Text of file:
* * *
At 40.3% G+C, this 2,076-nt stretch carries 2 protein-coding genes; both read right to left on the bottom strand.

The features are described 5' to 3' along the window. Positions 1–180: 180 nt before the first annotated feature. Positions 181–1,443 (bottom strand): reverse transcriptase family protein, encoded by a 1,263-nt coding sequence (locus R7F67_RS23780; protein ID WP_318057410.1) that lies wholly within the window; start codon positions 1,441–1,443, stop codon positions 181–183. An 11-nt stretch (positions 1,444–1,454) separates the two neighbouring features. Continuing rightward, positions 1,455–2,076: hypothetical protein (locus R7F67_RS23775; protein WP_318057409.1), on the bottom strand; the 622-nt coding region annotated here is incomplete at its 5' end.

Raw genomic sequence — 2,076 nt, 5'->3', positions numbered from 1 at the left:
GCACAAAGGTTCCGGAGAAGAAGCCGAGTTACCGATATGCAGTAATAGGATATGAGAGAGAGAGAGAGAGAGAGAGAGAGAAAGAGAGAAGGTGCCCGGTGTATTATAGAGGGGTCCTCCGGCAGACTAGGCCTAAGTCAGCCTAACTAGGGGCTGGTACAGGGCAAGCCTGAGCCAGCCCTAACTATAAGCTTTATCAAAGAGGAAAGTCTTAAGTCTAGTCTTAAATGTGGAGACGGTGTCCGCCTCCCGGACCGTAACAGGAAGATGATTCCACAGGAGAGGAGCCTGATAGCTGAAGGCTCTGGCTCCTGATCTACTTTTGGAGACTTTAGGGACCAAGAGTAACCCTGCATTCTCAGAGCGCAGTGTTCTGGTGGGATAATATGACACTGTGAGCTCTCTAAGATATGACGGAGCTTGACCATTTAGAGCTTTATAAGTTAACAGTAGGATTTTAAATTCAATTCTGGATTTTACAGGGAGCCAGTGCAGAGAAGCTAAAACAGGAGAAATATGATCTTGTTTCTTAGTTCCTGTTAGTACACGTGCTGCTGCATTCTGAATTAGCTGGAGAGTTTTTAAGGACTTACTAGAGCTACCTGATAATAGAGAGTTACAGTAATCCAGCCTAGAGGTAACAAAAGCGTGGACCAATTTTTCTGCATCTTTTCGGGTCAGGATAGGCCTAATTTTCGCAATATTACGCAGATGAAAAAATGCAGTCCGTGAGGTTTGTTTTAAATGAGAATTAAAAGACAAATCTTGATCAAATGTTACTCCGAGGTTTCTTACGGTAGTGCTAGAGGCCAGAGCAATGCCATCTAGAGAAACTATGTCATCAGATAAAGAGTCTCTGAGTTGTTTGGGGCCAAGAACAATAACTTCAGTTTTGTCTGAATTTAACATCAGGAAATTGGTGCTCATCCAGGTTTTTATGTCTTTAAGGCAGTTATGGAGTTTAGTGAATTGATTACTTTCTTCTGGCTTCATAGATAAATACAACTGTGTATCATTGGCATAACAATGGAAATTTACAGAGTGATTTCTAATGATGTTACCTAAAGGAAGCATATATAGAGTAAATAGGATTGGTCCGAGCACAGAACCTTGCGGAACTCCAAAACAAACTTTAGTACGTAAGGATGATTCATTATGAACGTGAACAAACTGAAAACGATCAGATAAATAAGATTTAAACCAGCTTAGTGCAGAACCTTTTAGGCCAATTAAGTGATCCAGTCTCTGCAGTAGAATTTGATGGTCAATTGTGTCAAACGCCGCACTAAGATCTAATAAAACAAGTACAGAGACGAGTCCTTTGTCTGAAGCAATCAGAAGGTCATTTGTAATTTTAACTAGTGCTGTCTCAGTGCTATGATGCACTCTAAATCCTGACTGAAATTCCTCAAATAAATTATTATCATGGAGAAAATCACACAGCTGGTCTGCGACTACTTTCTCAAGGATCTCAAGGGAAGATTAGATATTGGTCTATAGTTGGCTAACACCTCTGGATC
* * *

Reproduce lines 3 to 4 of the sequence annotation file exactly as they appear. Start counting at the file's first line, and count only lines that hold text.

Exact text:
Raw genomic sequence — 2,076 nt, 5'->3', positions numbered from 1 at the left:
GCACAAAGGTTCCGGAGAAGAAGCCGAGTTACCGATATGCAGTAATAGGATATGAGAGAGAGAGAGAGAGAGAGAGAGAGAAAGAGAGAAGGTGCCCGGTGTATTATAGAGGGGTCCTCCGGCAGACTAGGCCTAAGTCAGCCTAACTAGGGGCTGGTACAGGGCAAGCCTGAGCCAGCCCTAACTATAAGCTTTATCAAAGAGGAAAGTCTTAAGTCTAGTCTTAAATGTGGAGACGGTGTCCGCCTCCCGGACCGTAACAGGAAGATGATTCCACAGGAGAGGAGCCTGATAGCTGAAGGCTCTGGCTCCTGATCTACTTTTGGAGACTTTAGGGACCAAGAGTAACCCTGCATTCTCAGAGCGCAGTGTTCTGGTGGGATAATATGACACTGTGAGCTCTCTAAGATATGACGGAGCTTGACCATTTAGAGCTTTATAAGTTAACAGTAGGATTTTAAATTCAATTCTGGATTTTACAGGGAGCCAGTGCAGAGAAGCTAAAACAGGAGAAATATGATCTTGTTTCTTAGTTCCTGTTAGTACACGTGCTGCTGCATTCTGAATTAGCTGGAGAGTTTTTAAGGACTTACTAGAGCTACCTGATAATAGAGAGTTACAGTAATCCAGCCTAGAGGTAACAAAAGCGTGGACCAATTTTTCTGCATCTTTTCGGGTCAGGATAGGCCTAATTTTCGCAATATTACGCAGATGAAAAAATGCAGTCCGTGAGGTTTGTTTTAAATGAGAATTAAAAGACAAATCTTGATCAAATGTTACTCCGAGGTTTCTTACGGTAGTGCTAGAGGCCAGAGCAATGCCATCTAGAGAAACTATGTCATCAGATAAAGAGTCTCTGAGTTGTTTGGGGCCAAGAACAATAACTTCAGTTTTGTCTGAATTTAACATCAGGAAATTGGTGCTCATCCAGGTTTTTATGTCTTTAAGGCAGTTATGGAGTTTAGTGAATTGATTACTTTCTTCTGGCTTCATAGATAAATACAACTGTGTATCATTGGCATAACAATGGAAATTTACAGAGTGATTTCTAATGATGTTACCTAAAGGAAGCATATATAGAGTAAATAGGATTGGTCCGAGCACAGAACCTTGCGGAACTCCAAAACAAACTTTAGTACGTAAGGATGATTCATTATGAACGTGAACAAACTGAAAACGATCAGATAAATAAGATTTAAACCAGCTTAGTGCAGAACCTTTTAGGCCAATTAAGTGATCCAGTCTCTGCAGTAGAATTTGATGGTCAATTGTGTCAAACGCCGCACTAAGATCTAATAAAACAAGTACAGAGACGAGTCCTTTGTCTGAAGCAATCAGAAGGTCATTTGTAATTTTAACTAGTGCTGTCTCAGTGCTATGATGCACTCTAAATCCTGACTGAAATTCCTCAAATAAATTATTATCATGGAGAAAATCACACAGCTGGTCTGCGACTACTTTCTCAAGGATCTCAAGGGAAGATTAGATATTGGTCTATAGTTGGCTAACACCTCTGGATC